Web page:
When I repeat these words at the Eucharist I try to pray them meaningfully. That’s against earlier years, when the words just rolled off in anticipation of the next response. Since the First Holy Communion, I felt that I had been dutifully attending mass, and apart from frequent distractions, prayed sincerely ( as I had been taught). But, at some stage, an emptiness appeared. Was I addressing the priest? My missal, or some vacant space that would not respond? I felt I needed to have a more intimate connection with the object, the people and celebration. The conversion took time over a meandering progress in my own spiritual awareness.

Essentially, it came down to mulling over the elements in the prayer: bread, drink the Passion and the Second Coming. Smugly people who can deny what I consider to be hard facts. Cliches and Catechism lessons, slided, were revisited, and persevered with, till they made sense and echoed responses in a restless heart.

Bread nourishes and provides viaticum through the journey of life. The Lord provided manna in the desert to the people in their wanderings to the Promised Land. The Lord tested and reconfirmed the covenant He had made with them. The Exodus defined their complete dependence on God. By the time Jesus came, sacrifices and celebrations had dulled memories to the extent that form and ceremony became paramount. Despite continual reminders from the prophets to the people that God will be satisfied by change and contrition, they vied with pretentious offerings of beasts and grain. It was, therefore, a stumbling block when Jesus offered His body as the viaticum. But, when Jesus said, “This is my body”, there is no record of doubts among the disciples; just immediate and complete acceptance. 

“Take this all of you, and drink from it: this is the chalice of my blood, the blood of the new and everlasting covenant. It will shed for you and for all so that sins may be forgiven. Do this in memory of me.” One could visualise a high priest splashing blood on offerings of atonement. A vanity for some, but, a deeply moving ritual to those of the Jewish faith. Jesus supplanted the ancient ritual, by offering his own body and blood for the atonement of the sins of world. For this he came, for this he suffered and died. It is a covenant like no other, sealed by the master’s own blood.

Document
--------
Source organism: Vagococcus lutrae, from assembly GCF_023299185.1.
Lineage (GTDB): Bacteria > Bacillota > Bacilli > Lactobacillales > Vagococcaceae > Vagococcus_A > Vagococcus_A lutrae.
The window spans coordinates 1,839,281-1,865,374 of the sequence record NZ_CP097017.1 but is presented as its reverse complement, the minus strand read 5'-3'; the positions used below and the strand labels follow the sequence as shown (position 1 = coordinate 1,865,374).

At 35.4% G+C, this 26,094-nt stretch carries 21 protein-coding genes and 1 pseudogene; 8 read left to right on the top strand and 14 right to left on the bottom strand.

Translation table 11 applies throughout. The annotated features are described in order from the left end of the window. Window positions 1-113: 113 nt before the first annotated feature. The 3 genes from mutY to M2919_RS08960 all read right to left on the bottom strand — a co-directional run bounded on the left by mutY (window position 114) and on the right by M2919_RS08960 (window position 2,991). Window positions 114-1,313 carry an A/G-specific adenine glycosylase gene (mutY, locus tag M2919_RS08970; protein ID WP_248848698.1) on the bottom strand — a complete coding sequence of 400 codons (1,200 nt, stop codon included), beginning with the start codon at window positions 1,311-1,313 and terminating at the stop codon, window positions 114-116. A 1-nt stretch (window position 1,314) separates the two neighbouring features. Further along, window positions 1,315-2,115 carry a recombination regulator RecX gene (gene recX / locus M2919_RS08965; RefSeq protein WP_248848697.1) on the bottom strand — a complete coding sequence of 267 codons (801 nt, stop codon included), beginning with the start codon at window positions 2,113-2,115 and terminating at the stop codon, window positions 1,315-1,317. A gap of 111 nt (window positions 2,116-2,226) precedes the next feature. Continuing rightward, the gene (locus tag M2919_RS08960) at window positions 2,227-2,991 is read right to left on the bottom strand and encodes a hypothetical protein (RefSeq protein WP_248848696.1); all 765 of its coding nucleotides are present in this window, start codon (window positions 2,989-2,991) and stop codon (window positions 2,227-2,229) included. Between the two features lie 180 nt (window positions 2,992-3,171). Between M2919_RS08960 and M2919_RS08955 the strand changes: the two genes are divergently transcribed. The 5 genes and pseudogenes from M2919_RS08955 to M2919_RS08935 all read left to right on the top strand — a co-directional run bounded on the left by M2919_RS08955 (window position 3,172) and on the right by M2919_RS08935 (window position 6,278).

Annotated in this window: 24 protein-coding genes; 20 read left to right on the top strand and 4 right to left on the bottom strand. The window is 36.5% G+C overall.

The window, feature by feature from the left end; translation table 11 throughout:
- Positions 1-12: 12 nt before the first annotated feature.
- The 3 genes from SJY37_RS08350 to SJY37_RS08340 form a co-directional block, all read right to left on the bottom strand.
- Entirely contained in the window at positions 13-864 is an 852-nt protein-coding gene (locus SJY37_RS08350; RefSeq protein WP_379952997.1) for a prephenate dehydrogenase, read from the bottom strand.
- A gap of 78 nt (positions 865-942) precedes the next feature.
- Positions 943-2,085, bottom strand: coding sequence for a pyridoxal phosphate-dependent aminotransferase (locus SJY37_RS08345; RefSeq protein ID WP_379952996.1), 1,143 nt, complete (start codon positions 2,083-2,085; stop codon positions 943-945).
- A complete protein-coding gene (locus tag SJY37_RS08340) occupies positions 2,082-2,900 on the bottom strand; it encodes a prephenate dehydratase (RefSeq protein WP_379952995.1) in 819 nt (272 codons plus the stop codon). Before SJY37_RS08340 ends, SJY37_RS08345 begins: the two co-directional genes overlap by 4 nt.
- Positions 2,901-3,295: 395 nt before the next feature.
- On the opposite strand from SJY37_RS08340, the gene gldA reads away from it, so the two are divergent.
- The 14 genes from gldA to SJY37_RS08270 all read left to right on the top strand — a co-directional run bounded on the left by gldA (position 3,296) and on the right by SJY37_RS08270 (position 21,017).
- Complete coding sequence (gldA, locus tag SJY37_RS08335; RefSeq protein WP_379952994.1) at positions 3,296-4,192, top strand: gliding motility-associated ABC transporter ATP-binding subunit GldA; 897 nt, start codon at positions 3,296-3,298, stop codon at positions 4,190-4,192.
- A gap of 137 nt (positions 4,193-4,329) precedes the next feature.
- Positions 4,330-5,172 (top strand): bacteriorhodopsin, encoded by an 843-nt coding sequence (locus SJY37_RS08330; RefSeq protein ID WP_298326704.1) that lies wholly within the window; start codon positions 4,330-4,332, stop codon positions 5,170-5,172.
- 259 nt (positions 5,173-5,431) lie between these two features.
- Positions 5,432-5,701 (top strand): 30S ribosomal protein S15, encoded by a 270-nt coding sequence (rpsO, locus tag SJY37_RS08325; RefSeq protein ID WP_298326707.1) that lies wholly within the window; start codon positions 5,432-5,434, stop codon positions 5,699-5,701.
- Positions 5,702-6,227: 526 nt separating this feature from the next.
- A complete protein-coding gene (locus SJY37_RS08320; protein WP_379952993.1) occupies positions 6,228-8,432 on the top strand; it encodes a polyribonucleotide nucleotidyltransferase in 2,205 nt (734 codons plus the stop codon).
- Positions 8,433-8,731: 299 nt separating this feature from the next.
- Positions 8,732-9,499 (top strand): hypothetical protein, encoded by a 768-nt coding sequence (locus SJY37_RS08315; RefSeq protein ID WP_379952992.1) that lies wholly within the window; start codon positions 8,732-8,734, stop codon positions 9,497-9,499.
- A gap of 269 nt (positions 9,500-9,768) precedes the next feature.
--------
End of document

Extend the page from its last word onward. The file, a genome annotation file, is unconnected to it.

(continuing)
The Passion conjures the sweats of blood at Gethsemane; public shaming and scourging at the pillar; the burden and struggles on the way to Calvary; the indignity and pain at the despoiling of his robes; the final agony of the crucifixion itself. Meditation evokes culpa and contrition in those that believe it was the once-off sacrifice made for the forgiveness of the sins of the world.

But, Jesus did not to leave the world grieving in despair. Sin brought death into the world (an absence of God); through His resurrection we are given hope. His Second Coming will be the final reconciliation; dividing those who choose to follow from those who choose their own way.

Those talented and of the world may see this as marching through the eye of a needle; an irrational aberration. With their chosen priorities and attachments they cannot reconcile worldiness with a transcendental existence. We have been admonished to live in this world, without being of this world. Therefore, we believe that faith can move mountains, quieten storms, even reverse the laws of nature in small and great things. When the Master blesses a loaf of bread and turns it into His body, we believe. Just as He turned water into wine, His words change sacramental wine into His blood. He has said that unless we eat His body and drink His blood, we cannot have life hereafter. Those with ears listen: those who wish it are free to believe. Lord. I believe; bless my unbelief.